Basic DEF Equipment: Complying With the New EPA Regulations for Diesel Engines

Car Dashboard

Car DashboardDEF stands for diesel exhaust fluid. It is a mix of urea and water that when sprayed on diesel exhaust changes the nitrogen oxide to nitrogen and water. Because the spraying happens after the diesel goes through the engine, it is part of an after-treatment system. The US Environmental Protective Agency requires most owners and drivers of diesel engines to use DEF without fail starting January 1, 2015. As a result, all diesel-powered vehicles and machine are equipped with DEF equipment. Below are the basics:

The System

Diesel exhaust is treated using selective catalytic reduction (SCR). It only treats nitrous oxide, and not the other stuff; hence, the term “selective.” The diesel exhaust goes through a series of chambers that first filters the exhaust for large particulates before passing it through to the chamber where the DEF goes into action. It breaks down nitrous oxide into nitrogen, water, and a bit of carbon dioxide and other gases, which then exits the system. The exhaust is much cleaner than it would have been if it had not gone through the SCR system.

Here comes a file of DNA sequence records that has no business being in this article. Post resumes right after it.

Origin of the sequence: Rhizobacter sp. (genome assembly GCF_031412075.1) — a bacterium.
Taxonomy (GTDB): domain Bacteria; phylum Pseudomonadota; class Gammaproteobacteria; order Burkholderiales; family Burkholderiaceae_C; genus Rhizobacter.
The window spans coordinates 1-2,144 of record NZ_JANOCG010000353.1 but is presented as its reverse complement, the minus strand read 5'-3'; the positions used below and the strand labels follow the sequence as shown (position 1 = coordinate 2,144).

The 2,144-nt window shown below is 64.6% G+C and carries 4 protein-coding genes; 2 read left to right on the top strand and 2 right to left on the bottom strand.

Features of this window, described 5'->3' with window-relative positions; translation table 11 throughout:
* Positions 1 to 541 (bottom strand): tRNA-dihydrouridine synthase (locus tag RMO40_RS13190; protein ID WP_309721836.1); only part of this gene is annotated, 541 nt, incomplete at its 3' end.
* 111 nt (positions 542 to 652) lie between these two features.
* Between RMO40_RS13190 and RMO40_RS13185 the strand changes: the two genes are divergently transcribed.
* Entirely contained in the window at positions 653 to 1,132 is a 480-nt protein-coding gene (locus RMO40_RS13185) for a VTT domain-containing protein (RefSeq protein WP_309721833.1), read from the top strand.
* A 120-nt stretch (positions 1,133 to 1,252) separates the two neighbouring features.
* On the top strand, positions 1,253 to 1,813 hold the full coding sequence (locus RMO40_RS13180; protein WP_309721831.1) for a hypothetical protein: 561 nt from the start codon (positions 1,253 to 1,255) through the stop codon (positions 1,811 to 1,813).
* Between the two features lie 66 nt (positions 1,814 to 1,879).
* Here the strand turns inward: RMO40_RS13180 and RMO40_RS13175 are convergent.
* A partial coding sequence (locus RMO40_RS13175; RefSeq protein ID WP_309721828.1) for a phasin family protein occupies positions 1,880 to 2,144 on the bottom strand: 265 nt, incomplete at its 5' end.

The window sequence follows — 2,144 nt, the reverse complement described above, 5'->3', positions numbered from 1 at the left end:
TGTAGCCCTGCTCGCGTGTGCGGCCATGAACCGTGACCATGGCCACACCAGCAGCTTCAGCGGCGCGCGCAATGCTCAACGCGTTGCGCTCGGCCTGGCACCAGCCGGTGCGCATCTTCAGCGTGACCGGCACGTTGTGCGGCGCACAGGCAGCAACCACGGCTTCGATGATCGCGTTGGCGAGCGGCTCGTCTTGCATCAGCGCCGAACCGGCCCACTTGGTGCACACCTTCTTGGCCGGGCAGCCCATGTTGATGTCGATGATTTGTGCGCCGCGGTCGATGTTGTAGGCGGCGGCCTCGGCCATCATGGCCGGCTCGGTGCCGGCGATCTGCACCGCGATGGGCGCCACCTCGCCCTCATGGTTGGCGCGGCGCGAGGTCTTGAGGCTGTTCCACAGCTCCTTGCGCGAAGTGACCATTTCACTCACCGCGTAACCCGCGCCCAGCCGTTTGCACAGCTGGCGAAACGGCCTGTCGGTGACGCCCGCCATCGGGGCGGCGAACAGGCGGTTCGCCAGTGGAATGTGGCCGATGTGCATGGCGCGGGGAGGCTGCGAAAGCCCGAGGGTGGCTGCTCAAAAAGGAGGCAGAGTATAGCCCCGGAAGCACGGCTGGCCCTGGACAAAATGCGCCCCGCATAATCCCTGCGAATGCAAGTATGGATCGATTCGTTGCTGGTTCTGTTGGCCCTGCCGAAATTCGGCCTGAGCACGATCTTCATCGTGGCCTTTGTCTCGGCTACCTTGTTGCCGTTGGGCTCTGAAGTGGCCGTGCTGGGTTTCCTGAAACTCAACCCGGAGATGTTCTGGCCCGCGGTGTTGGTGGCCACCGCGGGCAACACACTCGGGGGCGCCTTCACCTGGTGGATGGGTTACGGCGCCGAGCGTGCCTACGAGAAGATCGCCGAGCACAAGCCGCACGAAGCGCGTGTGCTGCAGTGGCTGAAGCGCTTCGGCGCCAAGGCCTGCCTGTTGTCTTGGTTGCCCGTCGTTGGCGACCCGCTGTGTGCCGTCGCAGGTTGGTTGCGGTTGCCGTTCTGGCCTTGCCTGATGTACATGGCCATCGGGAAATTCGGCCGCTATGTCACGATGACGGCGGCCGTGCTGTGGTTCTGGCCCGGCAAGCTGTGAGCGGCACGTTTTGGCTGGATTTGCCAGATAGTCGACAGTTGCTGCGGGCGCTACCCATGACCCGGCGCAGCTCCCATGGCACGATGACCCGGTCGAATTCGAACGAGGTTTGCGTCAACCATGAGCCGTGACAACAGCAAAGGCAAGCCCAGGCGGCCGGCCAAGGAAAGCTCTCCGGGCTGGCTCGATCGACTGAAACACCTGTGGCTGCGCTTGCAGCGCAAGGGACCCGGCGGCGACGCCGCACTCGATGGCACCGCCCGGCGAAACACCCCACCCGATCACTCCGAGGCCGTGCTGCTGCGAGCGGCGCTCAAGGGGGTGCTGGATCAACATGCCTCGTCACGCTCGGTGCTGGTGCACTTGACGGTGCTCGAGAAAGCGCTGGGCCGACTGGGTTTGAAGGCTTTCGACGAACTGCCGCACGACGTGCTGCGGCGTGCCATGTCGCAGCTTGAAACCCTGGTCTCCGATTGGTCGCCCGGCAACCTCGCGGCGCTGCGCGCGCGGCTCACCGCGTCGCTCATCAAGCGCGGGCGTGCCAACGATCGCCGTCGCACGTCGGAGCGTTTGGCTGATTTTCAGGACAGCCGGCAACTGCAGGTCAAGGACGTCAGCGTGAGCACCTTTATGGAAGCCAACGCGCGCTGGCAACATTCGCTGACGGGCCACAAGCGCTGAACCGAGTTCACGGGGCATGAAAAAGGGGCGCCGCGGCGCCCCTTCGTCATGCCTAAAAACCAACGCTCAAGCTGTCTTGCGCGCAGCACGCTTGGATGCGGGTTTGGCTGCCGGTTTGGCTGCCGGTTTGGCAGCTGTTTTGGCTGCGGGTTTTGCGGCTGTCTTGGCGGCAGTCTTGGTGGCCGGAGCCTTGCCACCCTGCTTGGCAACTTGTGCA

The Tank

The SCR system needs DEF to work, just as the engine needs fuel. All vehicles and machines with an SCR system have a separate DEF tank, typically marked by a blue cap. It is not as big as the fuel tank because you only need about 2.5 gallons for every 800 miles. Back in the day, long-haul truckers had to have large DEF tanks to make sure they had enough to last them the whole trip, because DEF was not always available. Today, however, smaller DEF tanks are possible because DEF is readily available in most gas stations.

The Gauge

The rules require that DEF tanks have a gauge to monitor the level of DEF in the tank. Without DEF, the motor will not start, so it is as important as the fuel gauge. In general, the gauge looks much like any gauge, and you want to avoid the needle going down to “0” or “Empty.”

Basic DEF equipment is necessary to follow the new EPA regulations for diesel engines. But, you also have to make sure they are properly maintained. It is important to keep your DEF in pristine condition and to have your SCR system regularly checked to avoid trouble.